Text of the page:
Knowledge Translation - what is it and what are we doing about it?

Knowledge Translation - what is it and what are we doingLaura Ball about it?


The value of evidence-based practice (EBP) is now recognized by most organizations, policy-makers and funders. However, with studies showing that 30-40% of patients receive treatments that are not in line with current scientific evidence, and 20-25% of patients receive unnecessary or harmful treatments (see Eccles, et al., 2005), the move towards EBPs has highlighted both a public health concern and a significant gap in the research literature.

While considerable investment has been made in finding effective assessments, treatments, and interventions, very little attention has been paid to how those findings should be moved into practice. The Auditor General of Ontario recently highlighted this gap in her report stating mental health hospitals in Ontario have no common space to disseminate their best practices and new research.

In order to bridge this “know-do” gap, we need to first be able to get the knowledge to the people who need it in a way they can understand. This process is called knowledge translation (KT). It involves asking: who is the audience, how do we reach that audience, what information do we need them to hear and how can the messaging be tailored so they can understand it?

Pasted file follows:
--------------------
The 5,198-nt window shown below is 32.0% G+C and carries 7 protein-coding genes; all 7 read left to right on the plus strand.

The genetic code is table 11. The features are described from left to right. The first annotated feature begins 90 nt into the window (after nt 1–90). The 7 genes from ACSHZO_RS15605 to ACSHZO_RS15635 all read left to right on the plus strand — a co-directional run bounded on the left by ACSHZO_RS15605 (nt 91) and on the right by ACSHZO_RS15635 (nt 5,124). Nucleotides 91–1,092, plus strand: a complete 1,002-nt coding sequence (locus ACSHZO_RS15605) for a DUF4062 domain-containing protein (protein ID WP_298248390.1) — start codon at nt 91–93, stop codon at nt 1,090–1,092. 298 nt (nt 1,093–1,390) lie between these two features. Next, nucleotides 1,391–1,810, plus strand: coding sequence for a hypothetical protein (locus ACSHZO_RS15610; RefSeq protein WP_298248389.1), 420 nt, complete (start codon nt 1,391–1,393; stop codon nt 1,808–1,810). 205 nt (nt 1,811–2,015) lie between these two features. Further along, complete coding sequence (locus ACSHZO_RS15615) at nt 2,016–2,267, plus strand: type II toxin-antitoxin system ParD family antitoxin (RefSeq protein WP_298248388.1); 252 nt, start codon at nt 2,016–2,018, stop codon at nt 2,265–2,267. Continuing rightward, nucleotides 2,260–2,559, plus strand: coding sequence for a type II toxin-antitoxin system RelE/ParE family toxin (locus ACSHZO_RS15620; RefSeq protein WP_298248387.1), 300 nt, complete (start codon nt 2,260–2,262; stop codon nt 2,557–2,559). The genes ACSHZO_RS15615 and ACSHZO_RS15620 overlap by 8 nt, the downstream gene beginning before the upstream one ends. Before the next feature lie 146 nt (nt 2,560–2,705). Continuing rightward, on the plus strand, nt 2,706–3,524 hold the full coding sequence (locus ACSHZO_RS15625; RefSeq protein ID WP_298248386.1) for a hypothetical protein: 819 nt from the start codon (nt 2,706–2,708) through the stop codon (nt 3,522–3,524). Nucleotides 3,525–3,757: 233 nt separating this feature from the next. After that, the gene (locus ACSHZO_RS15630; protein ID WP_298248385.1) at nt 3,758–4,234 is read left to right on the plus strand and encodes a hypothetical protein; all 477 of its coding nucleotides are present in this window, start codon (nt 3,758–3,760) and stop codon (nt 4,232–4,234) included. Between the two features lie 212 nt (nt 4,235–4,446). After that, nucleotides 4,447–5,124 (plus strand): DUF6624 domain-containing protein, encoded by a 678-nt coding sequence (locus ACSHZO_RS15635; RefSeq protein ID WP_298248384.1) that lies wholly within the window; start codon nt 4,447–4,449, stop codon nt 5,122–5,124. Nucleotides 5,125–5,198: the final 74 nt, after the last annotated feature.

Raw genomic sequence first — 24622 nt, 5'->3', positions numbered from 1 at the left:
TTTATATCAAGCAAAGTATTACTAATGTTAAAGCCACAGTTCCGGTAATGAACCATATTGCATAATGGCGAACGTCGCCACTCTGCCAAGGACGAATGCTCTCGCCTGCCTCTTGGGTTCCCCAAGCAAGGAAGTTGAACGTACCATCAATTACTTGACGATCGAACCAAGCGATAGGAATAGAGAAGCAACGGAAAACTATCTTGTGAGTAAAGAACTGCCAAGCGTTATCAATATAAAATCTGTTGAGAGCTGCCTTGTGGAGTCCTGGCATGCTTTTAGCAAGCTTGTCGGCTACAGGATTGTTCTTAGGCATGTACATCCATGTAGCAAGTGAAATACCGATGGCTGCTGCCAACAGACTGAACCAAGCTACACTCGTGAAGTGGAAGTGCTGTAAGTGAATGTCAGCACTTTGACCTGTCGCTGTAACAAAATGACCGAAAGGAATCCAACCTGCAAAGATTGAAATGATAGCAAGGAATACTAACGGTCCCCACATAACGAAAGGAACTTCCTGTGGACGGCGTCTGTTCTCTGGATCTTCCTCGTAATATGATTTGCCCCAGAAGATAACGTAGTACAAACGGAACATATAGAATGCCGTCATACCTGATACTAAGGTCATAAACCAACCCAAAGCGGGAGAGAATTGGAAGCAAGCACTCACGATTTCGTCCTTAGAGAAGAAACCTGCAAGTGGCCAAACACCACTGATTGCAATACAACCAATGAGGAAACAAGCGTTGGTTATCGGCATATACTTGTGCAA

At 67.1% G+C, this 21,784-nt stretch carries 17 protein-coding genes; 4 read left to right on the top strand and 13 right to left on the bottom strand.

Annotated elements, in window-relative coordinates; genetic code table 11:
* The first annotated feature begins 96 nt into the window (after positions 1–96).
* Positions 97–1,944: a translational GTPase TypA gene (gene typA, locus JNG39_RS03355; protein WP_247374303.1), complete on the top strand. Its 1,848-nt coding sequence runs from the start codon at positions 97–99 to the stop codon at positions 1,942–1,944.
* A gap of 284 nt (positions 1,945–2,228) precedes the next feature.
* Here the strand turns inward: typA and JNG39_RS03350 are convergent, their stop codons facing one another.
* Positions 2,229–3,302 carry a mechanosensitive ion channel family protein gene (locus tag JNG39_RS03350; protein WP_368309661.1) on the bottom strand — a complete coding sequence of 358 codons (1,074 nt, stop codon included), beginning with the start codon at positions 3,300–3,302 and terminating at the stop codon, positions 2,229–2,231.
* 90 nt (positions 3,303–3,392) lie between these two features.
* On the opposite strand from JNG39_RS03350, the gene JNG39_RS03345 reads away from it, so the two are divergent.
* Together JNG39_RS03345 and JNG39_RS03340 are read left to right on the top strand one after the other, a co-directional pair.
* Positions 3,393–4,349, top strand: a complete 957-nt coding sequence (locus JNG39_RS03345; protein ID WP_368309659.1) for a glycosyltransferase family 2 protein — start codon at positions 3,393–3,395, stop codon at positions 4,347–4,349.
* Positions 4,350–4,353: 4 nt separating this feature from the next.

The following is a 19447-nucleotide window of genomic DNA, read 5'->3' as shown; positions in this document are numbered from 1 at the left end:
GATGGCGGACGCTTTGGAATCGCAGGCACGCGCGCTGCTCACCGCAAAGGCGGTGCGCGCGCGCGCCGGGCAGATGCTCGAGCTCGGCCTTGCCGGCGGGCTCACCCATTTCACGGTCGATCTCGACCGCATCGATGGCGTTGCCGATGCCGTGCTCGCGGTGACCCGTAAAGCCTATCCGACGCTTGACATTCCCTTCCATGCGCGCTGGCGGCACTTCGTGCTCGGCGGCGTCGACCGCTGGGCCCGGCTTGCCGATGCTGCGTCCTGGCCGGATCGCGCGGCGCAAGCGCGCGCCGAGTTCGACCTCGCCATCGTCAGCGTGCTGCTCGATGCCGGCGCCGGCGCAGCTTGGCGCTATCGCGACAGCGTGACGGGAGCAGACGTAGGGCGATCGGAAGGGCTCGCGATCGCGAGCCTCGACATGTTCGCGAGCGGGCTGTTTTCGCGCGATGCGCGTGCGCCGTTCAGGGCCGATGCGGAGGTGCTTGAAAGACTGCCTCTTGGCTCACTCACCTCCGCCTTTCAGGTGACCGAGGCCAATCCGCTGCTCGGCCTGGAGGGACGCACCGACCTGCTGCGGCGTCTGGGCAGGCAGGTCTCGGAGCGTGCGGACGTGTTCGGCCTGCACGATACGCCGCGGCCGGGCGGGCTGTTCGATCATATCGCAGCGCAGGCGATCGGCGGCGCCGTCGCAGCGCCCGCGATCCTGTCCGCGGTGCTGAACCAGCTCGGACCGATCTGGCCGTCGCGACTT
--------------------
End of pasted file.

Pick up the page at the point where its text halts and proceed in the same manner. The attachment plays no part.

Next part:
The next step in the process is to help them put the new knowledge to use in practice. This process is called implementation science (IS). It involves asking: what practices need to change, who needs to change their practice, what barriers need to be addressed, what interventions can be put in place to minimize or eliminate barriers and enhance facilitation, and how will we measure the change in behaviour?

At Waypoint, I hold the unique role as the Knowledge Translation and Implementation Coordinator in the Research and Academics Division. I tackle the “know-do” gap by engaging in new research and increasing access to best practices by hosting educational and training events.

One of these events – the Waypoint Research Institute Conference – is aimed at addressing the gap highlighted in the Auditor General of Ontario’s report. The theme of this annual conference is Implementing Evidence-Based Practices in Mental Health and Addictions, and gives mental health organizations a place to share their research and best practices. Last year’s event was a resounding success, with over 50 presentations, and nearly 150 attendees! We hope this year’s event will be a success as well. Mark your calendars for May 16-17, 2017 and watch for more details!